Members Urged to Tell Code Council to Back ASCE 7-16

October 6, 2016

The American National Standards Institute-accredited consensus standard ASCE 7-16, Minimum Design Loads and Associated Criteria for Buildings and Other Structures, is slated for publication in early 2017 with a user-friendly online version available for the first time.

asce-7-16-sidebarFirst, though, there is the question of adoption by the International Code Council. The National Association of Home Builders is opposing ASCE 7-16 over cost concerns. The measure will be considered during the Group B Public Comment Hearings at the 2016 ICC Annual Conference in Kansas City, MO, Oct. 19-25.

ASCE 7-16 Chair Ron Hamburger, S.E., P.E., SECB, F.SEI, during a recent interview with ASCE News, discussed the importance of ASCE 7-16 and outlined what ASCE members can do to help in its adoption.

ASCE News: Why is the new ASCE 7-16 standard so important?

Hamburger: The 2016 edition of ASCE 7 incorporates a number of improvements over ASCE 7-10.

Most important is the new chapter on tsunami loads. This provides the first comprehensive set of design criteria for structures in tsunami hazard areas, including coastal Hawaii, California, Oregon, and Washington. The committee has worked to develop these, cooperatively with National Oceanic and Atmospheric Administration and others since the disastrous Fukushima event in Japan.

Other important updates include new wind hazard maps that reduce the wind loading and, therefore, cost of construction throughout most of the U.S.; new snow hazard maps that directly reference local snow data developed by regional SEAs [Structural Engineering Associations] in cooperation with state agencies; improved provisions for rain load design on flat roofs; updated seismic maps; and a completely rewritten, nonlinear analysis chapter for seismic loads.

Also, there are numerous other updates and improvements to the standard, as well as correction of known errors and inconsistencies.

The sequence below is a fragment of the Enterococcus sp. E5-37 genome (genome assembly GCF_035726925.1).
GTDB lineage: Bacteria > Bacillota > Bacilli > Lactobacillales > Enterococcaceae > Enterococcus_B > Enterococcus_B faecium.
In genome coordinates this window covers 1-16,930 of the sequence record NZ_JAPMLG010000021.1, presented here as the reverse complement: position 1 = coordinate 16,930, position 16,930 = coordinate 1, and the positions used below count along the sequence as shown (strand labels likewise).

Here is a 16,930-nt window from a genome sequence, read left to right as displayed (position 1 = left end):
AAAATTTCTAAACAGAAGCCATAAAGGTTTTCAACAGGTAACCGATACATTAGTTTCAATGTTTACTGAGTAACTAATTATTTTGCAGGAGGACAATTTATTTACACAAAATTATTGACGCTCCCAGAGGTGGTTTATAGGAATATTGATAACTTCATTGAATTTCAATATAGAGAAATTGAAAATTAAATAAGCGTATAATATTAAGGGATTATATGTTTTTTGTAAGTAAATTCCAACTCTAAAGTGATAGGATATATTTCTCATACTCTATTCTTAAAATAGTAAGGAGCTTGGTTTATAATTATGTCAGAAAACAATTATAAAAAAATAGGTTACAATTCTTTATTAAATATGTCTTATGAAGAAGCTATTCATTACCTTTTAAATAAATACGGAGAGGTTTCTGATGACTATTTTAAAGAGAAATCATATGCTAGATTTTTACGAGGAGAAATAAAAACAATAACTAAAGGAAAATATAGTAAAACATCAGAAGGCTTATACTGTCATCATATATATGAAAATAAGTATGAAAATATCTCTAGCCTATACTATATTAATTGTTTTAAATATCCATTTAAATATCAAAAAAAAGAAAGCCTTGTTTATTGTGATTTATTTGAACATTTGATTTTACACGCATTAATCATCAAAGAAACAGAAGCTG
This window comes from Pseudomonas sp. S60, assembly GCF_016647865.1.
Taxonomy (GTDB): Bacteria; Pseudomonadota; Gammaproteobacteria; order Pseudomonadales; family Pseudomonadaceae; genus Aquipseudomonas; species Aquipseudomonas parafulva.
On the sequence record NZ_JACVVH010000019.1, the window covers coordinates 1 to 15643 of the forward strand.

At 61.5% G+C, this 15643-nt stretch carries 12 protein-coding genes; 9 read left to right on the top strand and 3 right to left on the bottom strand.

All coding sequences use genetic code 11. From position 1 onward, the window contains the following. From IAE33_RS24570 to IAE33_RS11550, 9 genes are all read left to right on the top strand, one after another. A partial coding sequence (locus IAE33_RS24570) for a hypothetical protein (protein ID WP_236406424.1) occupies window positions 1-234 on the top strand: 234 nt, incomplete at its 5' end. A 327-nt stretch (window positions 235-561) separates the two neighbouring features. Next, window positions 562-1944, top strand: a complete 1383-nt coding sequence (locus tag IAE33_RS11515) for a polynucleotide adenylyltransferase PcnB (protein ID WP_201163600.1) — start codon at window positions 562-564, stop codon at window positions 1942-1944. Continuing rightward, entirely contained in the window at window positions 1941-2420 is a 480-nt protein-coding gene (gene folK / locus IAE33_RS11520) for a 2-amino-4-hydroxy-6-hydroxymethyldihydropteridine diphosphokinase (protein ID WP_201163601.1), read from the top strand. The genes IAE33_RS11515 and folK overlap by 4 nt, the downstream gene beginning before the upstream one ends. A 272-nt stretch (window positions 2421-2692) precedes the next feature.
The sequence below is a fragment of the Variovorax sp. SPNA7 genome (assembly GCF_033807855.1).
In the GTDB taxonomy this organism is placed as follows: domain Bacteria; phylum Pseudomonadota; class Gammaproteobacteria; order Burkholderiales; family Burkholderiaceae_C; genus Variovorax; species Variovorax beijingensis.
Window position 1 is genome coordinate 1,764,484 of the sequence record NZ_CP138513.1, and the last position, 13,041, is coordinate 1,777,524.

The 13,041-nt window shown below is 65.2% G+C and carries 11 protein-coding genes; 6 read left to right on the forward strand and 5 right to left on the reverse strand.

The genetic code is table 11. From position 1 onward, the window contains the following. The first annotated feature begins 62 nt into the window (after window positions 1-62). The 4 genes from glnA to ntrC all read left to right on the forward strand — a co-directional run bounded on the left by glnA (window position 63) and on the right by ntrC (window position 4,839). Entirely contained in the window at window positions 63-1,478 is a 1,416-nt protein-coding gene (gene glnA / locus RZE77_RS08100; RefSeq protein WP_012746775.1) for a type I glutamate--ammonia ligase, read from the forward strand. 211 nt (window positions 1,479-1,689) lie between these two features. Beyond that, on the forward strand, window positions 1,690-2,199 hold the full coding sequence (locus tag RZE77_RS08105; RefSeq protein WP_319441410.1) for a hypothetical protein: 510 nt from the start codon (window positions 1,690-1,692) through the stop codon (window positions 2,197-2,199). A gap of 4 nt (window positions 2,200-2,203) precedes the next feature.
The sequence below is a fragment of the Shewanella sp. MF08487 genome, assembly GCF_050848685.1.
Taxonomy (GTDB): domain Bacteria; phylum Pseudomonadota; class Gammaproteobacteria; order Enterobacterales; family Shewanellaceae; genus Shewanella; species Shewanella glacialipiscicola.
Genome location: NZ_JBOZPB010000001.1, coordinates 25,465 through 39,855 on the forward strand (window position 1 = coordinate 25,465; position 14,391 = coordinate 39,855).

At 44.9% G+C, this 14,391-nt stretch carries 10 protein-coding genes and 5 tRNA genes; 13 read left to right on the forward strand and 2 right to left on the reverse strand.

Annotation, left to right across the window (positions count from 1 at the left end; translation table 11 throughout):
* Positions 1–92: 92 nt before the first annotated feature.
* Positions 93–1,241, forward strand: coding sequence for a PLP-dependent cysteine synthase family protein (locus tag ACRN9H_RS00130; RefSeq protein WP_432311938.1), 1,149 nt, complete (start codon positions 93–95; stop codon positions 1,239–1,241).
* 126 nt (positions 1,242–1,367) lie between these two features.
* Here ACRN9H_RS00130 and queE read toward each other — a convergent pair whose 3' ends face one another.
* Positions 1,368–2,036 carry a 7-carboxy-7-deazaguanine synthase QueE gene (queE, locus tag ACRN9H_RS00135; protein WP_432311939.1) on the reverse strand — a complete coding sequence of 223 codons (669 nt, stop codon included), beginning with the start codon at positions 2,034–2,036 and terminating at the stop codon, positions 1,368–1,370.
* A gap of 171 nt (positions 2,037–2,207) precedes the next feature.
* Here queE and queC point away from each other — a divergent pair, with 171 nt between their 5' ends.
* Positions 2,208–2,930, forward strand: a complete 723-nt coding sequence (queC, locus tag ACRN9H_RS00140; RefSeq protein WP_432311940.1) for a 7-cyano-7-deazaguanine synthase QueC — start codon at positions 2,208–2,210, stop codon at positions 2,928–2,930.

ASCE News: Can you update us on the adoption process?

Hamburger: ASCE submitted ASCE 7-16 for adoption by the I-Codes through an administrative update process that, basically, administratively replaces an existing referenced standard with the latest edition.

At the code hearings in Louisville in April this was successful. The next step in the process is ratification of the committee’s action at hearings in Kansas City this October. Normally, ratification of administrative updates is done on a consent calendar basis, without specific discussion. However, public comments by the Asphalt Roofing Manufacturers Association and National Association of Home Builders have taken the adoption of ASCE 7 off the consent calendar.

The comments request that the I-Codes continue to reference ASCE 7-10 rather than ASCE 7-16. At the Kansas City hearings there will be public comment, then a floor vote of government members of ICC who are present. Next, an online vote will be taken in November – again open only to ICC government members. The vote will be to uphold the committee’s adoption of ASCE 7-16.

If the vote to adopt ASCE 7-16 fails, IBC-2018 will continue to reference ASCE 7-10. All of the maps and other design criteria will remain as they are in IBC 2015.

ASCE News: So what can ASCE members do to help support ASCE 7-16?

Hamburger: Interested ASCE members can talk to any ICC government members they know and request that they vote in favor of the adoption of ASCE 7-16 through ratification of its adoption through ADMIN 94.

ICC government members are typically building officials and fire marshals. Most design professionals are not ICC government members and can’t vote.


For more on NAHB’s efforts to block adoption of the updated standards, read the recent article on

Read excerpts from Hamburger’s editorial in the September issue of Structure Magazine and see a list of organizations supporting the Structural Engineering Institute.

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